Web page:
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There are hundreds more activities in Science Is...

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Activity

THE ENDANGERED HOPPIT

Every day, more than
50 kinds of living things disappear
from the Earth forever

Every living thing on this planet has
a role, and sometimes we don't know how important something is until we lose it. When we lose living things, it affects the delicate balances in ecosystems. The loss of a type of plant or animal can cause an unexpected ripple effect in the environment that irreversibly harms ecosystems and ultimately humans. Caring for our home includes caring for all the living things we share it with.

An "extinct" animal is one which no longer exists anywhere on Earth. An "endangered" animal is one which is threatened with immediate extinction due to the activities of humans. A "threatened" animal is likely to become endangered if human activities do not change. An "extirpated" animal no longer exists in the wild, but exists elsewhere, like in a zoo. Zoos try to recreate animals' natural habitats, and many types of rare animals are even able to raise families.

People and wildlife have the same basic needs: a home, enough food and water, and the space and freedom to carry out daily activities. Unfortunately, humans often needlessly kill animals, pollute the environment, destroy animals' natural habitats (by clearing land for farming, roads, or buildings), and upset ecosystems by adding foreign plants and animals.

The passenger pigeon once darkened the sky as it migrated in its millions; hunting and destruction of its summer habitat made it extinct. Martha, the world's last passenger pigeon, died in the Cincinnati Zoo in 1914. In 1979, there were 1.3 million African elephants. Today, only about 300,000 are left. Their numbers are getting smaller because poachers, illegal hunters, kill them for their ivory, used in jewellery and ornaments. There are only about 5,000 wild tigers left. Too many have been killed for body parts used in traditional Chinese medicine, and their habitat is being destroyed. We are also in danger of losing animals like whales, parrots, monkeys, rhinoceroses, sea turtles, and gorillas.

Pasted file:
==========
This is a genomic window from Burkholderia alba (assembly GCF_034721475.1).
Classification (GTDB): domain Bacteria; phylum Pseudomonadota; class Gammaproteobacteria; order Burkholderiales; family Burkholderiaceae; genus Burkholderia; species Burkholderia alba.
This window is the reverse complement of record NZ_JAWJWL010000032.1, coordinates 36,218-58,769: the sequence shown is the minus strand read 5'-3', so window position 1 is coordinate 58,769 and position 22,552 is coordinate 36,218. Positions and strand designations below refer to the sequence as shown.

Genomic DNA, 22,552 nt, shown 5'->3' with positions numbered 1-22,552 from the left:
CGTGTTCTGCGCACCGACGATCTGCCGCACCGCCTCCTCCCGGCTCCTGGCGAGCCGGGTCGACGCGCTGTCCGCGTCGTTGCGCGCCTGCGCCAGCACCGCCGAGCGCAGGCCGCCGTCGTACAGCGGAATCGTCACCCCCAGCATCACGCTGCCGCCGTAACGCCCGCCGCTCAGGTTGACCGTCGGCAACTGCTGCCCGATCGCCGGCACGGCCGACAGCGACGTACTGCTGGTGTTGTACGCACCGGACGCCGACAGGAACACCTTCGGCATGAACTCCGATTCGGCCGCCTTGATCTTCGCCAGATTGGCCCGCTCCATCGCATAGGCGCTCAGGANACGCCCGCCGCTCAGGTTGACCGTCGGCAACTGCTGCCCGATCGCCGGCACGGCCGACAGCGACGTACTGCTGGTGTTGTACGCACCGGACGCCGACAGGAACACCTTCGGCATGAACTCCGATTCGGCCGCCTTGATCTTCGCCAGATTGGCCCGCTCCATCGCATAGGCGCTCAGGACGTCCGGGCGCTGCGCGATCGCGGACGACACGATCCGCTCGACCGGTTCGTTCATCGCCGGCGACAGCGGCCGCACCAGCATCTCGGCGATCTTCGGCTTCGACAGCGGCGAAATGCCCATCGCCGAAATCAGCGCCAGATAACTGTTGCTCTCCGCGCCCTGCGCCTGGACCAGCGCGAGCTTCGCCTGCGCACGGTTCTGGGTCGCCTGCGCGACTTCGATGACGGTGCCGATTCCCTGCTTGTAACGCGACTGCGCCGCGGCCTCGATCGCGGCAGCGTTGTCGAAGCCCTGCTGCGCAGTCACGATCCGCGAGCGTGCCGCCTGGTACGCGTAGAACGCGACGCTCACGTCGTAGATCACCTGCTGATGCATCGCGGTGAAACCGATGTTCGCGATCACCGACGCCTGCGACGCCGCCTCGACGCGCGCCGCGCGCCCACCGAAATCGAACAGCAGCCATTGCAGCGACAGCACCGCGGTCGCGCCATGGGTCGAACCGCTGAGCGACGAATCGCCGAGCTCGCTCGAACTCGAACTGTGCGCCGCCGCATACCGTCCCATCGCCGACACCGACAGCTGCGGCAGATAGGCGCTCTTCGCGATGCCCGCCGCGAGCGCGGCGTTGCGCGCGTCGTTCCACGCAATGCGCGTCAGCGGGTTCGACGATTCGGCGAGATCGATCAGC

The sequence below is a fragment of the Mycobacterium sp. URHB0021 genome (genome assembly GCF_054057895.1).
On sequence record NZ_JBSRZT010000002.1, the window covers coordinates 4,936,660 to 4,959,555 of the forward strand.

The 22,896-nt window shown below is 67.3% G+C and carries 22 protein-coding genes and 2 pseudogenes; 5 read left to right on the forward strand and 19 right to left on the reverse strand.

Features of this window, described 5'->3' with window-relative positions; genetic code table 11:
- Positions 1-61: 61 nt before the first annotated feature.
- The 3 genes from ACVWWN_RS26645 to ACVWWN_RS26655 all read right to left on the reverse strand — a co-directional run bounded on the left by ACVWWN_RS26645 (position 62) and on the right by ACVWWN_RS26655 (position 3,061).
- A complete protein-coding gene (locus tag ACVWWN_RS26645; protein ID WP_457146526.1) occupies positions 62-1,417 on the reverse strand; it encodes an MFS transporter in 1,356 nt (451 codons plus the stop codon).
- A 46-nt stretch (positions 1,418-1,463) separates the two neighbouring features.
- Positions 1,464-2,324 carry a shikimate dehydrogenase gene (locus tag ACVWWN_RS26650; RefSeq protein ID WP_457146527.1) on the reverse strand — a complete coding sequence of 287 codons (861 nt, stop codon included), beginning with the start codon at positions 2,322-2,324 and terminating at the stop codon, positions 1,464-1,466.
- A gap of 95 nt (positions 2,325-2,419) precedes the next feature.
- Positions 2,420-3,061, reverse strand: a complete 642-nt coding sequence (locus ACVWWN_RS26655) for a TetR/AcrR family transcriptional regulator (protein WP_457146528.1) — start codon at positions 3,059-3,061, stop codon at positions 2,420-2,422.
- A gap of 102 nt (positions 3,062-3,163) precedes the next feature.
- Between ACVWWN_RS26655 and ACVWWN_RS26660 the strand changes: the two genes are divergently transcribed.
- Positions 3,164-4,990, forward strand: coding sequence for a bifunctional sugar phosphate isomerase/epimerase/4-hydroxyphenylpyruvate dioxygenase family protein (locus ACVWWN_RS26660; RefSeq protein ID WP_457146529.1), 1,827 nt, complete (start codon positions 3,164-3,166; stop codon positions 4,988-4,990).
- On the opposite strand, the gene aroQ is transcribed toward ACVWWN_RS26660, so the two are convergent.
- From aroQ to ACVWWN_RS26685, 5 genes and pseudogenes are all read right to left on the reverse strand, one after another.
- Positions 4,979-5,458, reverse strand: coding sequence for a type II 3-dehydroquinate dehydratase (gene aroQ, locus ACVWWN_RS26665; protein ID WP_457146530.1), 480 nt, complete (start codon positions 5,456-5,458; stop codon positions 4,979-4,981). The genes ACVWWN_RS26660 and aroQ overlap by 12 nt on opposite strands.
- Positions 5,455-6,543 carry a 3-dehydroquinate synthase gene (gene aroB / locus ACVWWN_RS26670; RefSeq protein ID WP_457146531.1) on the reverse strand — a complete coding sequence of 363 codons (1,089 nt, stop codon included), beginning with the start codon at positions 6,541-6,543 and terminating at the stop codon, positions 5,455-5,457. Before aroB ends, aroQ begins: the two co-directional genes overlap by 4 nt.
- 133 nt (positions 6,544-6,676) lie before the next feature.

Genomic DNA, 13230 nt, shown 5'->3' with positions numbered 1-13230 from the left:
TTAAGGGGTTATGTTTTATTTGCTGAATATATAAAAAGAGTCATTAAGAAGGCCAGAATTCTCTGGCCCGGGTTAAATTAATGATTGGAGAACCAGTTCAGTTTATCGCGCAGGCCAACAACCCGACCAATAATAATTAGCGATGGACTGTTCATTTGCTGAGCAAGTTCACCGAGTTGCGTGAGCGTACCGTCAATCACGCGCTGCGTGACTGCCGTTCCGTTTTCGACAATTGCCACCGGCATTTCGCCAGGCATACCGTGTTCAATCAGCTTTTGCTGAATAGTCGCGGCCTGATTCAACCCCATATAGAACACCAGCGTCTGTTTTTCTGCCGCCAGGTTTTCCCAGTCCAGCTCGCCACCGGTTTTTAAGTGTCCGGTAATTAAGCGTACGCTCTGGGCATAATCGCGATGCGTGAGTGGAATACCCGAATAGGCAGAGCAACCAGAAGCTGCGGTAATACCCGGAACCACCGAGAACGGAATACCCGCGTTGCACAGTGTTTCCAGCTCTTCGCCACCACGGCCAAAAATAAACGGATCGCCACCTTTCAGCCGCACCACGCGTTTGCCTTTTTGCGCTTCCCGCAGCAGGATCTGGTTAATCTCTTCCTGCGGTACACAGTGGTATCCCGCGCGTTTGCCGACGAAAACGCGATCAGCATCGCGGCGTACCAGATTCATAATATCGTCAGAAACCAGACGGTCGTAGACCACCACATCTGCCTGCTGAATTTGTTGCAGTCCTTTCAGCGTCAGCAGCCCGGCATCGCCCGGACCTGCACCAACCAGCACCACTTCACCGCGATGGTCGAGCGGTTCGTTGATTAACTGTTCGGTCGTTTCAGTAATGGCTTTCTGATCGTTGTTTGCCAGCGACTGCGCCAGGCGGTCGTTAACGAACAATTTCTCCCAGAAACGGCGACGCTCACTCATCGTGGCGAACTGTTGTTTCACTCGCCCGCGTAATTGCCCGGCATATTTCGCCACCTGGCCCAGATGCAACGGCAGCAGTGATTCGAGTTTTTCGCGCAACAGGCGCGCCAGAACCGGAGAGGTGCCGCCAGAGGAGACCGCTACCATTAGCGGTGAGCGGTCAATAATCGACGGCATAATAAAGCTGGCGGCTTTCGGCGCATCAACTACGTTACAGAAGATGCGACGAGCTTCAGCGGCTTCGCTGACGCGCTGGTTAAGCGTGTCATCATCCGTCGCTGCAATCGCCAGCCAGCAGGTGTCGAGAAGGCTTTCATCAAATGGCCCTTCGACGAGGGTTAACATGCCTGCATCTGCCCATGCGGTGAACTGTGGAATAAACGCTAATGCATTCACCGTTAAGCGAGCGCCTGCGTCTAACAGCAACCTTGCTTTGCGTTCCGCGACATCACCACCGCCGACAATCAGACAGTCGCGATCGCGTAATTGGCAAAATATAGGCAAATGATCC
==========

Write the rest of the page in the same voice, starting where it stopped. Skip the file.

In this game, an imaginary creature called a "hoppit" is threatened with extinction.

Mark off a small "home" area with masking tape. Spread small objects throughout a larger playing area.

Everyone becomes a hoppit. Hoppits are imaginary creatures that hop. Their life consists of gathering as much food (small objects) from the ground as possible. The object of the game is for hoppits to keep hopping and gathering food. Hoppits collect their food in a small pile in the home area; they can also stop hopping and rest in the home area.

To start the game, hoppits hop about on two legs and gather food. They can pick up only one piece of food (object) at a time and take it to their food pile. Each hoppit has its own food pile in the home area, and tries to keep the pile at least as large as other piles.

After about 5 minutes, hoppits are told that bad weather has made it harder to get food. This harder life is represented by hoppits now being able to hop on one leg only. If a hoppit hops on two legs, it "dies" and is out of the game. The one-legged hoppits should hop about and gather food for another 5 minutes.

Hoppits are now told that humans have built a shopping plaza on their home. Hoppits can leave their food piles where they are, but can no longer stop and rest in the home area. To stay alive, hoppits must continuously hop on one leg, while adding to their food piles.

How many hoppits survive after 5 minutes? 10 minutes? At least two hoppits must survive for the species to continue.

© SV Bosak, www.legacyproject.org

Science Is...

From Science Is...: A Source Book of Fascinating Facts, Projects and Activities by Susan V. Bosak. This classic bestseller is easy to use and filled with hundreds of tested activities and experiments in all areas of science, including the environment. Click here to find out more and get online ordering info for Science Is....

Materials
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Masking tape
A large number of
  similar, small
  objects
  (e.g. several decks
  of playing cards,
  several dozen bingo
  chips)

Connections
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Schools (science –
  habitat,
  ecosystems)
Youth groups
Families

From

Science Is...

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